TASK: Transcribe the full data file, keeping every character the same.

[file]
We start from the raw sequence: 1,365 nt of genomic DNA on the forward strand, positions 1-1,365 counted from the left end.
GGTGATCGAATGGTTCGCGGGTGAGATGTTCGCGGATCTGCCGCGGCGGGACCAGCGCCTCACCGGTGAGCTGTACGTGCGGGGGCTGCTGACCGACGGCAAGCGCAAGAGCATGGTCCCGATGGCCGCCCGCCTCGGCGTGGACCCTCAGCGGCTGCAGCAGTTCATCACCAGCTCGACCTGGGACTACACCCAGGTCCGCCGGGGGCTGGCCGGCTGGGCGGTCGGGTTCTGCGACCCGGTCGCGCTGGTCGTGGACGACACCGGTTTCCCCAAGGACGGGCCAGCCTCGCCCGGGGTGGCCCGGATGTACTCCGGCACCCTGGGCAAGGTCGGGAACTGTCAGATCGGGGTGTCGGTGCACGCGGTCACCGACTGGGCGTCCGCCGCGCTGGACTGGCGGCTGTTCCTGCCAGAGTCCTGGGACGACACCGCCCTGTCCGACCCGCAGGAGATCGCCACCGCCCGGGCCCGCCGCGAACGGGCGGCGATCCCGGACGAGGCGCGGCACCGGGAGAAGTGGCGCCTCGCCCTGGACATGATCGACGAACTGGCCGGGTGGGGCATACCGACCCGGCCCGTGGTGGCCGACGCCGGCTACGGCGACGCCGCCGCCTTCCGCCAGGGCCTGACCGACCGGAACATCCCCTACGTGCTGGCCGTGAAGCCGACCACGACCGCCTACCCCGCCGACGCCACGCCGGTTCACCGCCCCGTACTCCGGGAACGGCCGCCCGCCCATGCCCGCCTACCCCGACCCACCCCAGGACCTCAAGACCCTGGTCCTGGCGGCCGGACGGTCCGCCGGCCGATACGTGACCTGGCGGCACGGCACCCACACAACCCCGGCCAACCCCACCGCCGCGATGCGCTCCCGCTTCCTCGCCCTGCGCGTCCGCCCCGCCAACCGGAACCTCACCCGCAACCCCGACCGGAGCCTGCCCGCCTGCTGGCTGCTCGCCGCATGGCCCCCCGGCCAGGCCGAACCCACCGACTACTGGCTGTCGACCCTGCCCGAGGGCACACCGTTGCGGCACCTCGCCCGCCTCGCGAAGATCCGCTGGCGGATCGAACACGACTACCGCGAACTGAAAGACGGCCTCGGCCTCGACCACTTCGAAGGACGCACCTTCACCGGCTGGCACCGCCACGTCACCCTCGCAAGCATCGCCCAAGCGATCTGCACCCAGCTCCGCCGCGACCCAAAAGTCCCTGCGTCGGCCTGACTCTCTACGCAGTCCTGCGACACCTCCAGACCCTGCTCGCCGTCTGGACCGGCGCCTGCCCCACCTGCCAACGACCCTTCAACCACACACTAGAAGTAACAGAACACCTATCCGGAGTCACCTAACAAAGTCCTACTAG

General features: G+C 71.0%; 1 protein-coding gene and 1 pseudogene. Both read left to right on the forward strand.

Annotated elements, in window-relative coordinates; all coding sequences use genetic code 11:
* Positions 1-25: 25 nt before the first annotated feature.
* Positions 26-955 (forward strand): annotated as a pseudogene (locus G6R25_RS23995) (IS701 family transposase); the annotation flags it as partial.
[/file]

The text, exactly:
We start from the raw sequence: 1,365 nt of genomic DNA on the forward strand, positions 1-1,365 counted from the left end.
GGTGATCGAATGGTTCGCGGGTGAGATGTTCGCGGATCTGCCGCGGCGGGACCAGCGCCTCACCGGTGAGCTGTACGTGCGGGGGCTGCTGACCGACGGCAAGCGCAAGAGCATGGTCCCGATGGCCGCCCGCCTCGGCGTGGACCCTCAGCGGCTGCAGCAGTTCATCACCAGCTCGACCTGGGACTACACCCAGGTCCGCCGGGGGCTGGCCGGCTGGGCGGTCGGGTTCTGCGACCCGGTCGCGCTGGTCGTGGACGACACCGGTTTCCCCAAGGACGGGCCAGCCTCGCCCGGGGTGGCCCGGATGTACTCCGGCACCCTGGGCAAGGTCGGGAACTGTCAGATCGGGGTGTCGGTGCACGCGGTCACCGACTGGGCGTCCGCCGCGCTGGACTGGCGGCTGTTCCTGCCAGAGTCCTGGGACGACACCGCCCTGTCCGACCCGCAGGAGATCGCCACCGCCCGGGCCCGCCGCGAACGGGCGGCGATCCCGGACGAGGCGCGGCACCGGGAGAAGTGGCGCCTCGCCCTGGACATGATCGACGAACTGGCCGGGTGGGGCATACCGACCCGGCCCGTGGTGGCCGACGCCGGCTACGGCGACGCCGCCGCCTTCCGCCAGGGCCTGACCGACCGGAACATCCCCTACGTGCTGGCCGTGAAGCCGACCACGACCGCCTACCCCGCCGACGCCACGCCGGTTCACCGCCCCGTACTCCGGGAACGGCCGCCCGCCCATGCCCGCCTACCCCGACCCACCCCAGGACCTCAAGACCCTGGTCCTGGCGGCCGGACGGTCCGCCGGCCGATACGTGACCTGGCGGCACGGCACCCACACAACCCCGGCCAACCCCACCGCCGCGATGCGCTCCCGCTTCCTCGCCCTGCGCGTCCGCCCCGCCAACCGGAACCTCACCCGCAACCCCGACCGGAGCCTGCCCGCCTGCTGGCTGCTCGCCGCATGGCCCCCCGGCCAGGCCGAACCCACCGACTACTGGCTGTCGACCCTGCCCGAGGGCACACCGTTGCGGCACCTCGCCCGCCTCGCGAAGATCCGCTGGCGGATCGAACACGACTACCGCGAACTGAAAGACGGCCTCGGCCTCGACCACTTCGAAGGACGCACCTTCACCGGCTGGCACCGCCACGTCACCCTCGCAAGCATCGCCCAAGCGATCTGCACCCAGCTCCGCCGCGACCCAAAAGTCCCTGCGTCGGCCTGACTCTCTACGCAGTCCTGCGACACCTCCAGACCCTGCTCGCCGTCTGGACCGGCGCCTGCCCCACCTGCCAACGACCCTTCAACCACACACTAGAAGTAACAGAACACCTATCCGGAGTCACCTAACAAAGTCCTACTAG

General features: G+C 71.0%; 1 protein-coding gene and 1 pseudogene. Both read left to right on the forward strand.

Annotated elements, in window-relative coordinates; all coding sequences use genetic code 11:
* Positions 1-25: 25 nt before the first annotated feature.
* Positions 26-955 (forward strand): annotated as a pseudogene (locus G6R25_RS23995) (IS701 family transposase); the annotation flags it as partial.